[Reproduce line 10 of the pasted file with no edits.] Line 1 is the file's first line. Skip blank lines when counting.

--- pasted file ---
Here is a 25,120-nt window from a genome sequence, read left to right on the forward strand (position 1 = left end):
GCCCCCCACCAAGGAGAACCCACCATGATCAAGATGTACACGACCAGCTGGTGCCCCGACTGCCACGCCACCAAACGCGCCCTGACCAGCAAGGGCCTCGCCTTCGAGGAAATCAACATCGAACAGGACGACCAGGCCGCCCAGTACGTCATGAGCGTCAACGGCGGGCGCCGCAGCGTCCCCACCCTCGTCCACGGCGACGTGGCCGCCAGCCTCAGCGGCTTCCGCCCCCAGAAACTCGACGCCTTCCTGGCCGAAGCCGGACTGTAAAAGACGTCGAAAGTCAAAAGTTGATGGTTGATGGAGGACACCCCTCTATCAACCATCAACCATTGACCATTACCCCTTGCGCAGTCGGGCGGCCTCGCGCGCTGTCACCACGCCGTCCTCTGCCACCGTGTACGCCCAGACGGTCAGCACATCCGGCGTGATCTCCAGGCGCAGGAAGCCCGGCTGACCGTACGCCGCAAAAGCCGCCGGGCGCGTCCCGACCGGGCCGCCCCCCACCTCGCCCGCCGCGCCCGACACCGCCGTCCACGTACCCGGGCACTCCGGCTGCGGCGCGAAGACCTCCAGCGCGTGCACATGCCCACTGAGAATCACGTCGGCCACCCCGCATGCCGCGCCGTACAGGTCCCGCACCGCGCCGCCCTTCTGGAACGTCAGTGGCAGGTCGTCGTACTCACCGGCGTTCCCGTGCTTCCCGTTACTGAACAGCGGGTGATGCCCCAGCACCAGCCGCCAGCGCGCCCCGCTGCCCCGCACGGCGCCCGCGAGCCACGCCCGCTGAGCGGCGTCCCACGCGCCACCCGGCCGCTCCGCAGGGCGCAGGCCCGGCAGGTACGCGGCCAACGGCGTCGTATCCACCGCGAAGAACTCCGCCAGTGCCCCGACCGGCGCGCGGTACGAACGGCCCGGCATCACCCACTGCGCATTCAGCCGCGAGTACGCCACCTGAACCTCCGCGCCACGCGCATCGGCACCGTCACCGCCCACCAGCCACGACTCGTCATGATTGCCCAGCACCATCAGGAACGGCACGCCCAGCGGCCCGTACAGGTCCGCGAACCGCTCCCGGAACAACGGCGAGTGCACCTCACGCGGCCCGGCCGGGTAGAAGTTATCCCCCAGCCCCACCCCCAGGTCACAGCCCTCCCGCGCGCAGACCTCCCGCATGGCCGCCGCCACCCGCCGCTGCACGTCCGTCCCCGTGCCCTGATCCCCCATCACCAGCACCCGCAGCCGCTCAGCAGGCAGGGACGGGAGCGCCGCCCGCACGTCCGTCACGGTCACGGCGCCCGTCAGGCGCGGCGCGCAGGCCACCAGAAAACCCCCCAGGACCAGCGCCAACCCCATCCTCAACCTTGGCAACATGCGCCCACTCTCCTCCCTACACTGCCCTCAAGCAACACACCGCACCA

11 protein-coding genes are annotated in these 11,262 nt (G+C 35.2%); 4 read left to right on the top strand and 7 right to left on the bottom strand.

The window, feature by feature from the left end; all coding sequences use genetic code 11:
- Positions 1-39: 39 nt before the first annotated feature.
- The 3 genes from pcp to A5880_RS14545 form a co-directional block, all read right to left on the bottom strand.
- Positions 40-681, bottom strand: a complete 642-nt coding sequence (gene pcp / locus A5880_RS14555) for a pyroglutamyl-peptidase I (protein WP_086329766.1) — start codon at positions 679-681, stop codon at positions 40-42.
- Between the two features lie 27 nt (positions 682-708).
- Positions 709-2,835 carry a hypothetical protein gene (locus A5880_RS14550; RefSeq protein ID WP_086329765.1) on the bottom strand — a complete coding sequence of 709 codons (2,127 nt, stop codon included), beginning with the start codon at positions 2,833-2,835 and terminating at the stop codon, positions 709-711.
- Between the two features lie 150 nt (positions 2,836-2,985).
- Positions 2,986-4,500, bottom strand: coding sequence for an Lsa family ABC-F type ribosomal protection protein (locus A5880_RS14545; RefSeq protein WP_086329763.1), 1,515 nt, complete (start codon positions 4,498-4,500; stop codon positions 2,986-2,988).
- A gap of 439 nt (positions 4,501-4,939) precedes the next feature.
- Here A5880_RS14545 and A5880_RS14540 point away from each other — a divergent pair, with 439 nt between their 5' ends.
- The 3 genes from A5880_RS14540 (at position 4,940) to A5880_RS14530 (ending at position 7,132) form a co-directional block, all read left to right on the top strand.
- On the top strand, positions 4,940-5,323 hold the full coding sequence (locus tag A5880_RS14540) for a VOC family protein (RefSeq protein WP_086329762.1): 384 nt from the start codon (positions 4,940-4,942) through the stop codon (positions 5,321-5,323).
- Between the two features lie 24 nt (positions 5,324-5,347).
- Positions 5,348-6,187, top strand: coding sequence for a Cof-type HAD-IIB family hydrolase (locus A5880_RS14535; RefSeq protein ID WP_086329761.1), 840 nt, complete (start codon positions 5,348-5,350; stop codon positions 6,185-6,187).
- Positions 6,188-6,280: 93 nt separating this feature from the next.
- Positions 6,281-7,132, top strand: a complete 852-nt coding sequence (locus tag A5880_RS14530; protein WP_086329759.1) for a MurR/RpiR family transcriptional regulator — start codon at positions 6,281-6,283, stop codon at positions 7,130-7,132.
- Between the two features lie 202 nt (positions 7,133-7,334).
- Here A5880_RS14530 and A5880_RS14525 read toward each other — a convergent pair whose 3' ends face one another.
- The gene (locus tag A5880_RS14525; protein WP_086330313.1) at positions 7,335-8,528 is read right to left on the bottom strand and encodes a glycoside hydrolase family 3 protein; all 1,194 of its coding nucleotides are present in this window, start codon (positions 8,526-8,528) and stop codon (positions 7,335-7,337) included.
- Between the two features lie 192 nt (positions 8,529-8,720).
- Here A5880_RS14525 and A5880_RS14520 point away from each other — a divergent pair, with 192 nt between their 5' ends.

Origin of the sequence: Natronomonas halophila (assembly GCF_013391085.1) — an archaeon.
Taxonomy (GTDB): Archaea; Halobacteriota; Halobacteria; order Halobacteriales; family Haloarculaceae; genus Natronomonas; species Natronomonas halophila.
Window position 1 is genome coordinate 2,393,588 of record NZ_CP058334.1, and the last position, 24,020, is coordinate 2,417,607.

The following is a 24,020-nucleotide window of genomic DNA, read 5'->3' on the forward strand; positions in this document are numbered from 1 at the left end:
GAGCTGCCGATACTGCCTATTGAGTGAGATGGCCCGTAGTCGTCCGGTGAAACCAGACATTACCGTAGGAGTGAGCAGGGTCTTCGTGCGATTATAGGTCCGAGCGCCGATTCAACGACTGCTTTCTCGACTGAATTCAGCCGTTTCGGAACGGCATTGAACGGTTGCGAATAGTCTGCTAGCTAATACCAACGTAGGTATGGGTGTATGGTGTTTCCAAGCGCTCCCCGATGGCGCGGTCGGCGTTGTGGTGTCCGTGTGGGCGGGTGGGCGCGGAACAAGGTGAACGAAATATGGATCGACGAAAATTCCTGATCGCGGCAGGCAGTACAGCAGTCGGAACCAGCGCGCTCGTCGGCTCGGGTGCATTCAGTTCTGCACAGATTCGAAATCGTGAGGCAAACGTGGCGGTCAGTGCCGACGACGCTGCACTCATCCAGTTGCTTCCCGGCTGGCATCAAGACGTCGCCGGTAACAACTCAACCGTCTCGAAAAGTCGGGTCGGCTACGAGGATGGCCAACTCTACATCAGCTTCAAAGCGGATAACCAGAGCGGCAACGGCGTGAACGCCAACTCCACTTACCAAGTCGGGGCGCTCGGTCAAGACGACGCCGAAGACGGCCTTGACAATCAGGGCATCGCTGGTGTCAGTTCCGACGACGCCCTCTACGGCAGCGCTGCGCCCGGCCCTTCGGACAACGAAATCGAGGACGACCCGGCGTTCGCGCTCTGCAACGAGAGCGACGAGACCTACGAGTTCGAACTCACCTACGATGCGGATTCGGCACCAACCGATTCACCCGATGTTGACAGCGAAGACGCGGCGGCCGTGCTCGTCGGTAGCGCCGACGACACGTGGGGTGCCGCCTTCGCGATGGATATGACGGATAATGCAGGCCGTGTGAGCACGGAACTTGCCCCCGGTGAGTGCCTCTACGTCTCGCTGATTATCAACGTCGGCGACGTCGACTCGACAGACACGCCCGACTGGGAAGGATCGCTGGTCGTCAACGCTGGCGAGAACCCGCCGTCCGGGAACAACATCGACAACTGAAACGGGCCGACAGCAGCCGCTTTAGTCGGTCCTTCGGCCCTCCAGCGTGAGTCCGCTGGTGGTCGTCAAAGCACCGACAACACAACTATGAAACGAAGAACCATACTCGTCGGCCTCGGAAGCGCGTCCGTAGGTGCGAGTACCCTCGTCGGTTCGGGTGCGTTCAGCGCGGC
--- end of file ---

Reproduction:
- Between the two features lie 150 nt (positions 2,836-2,985).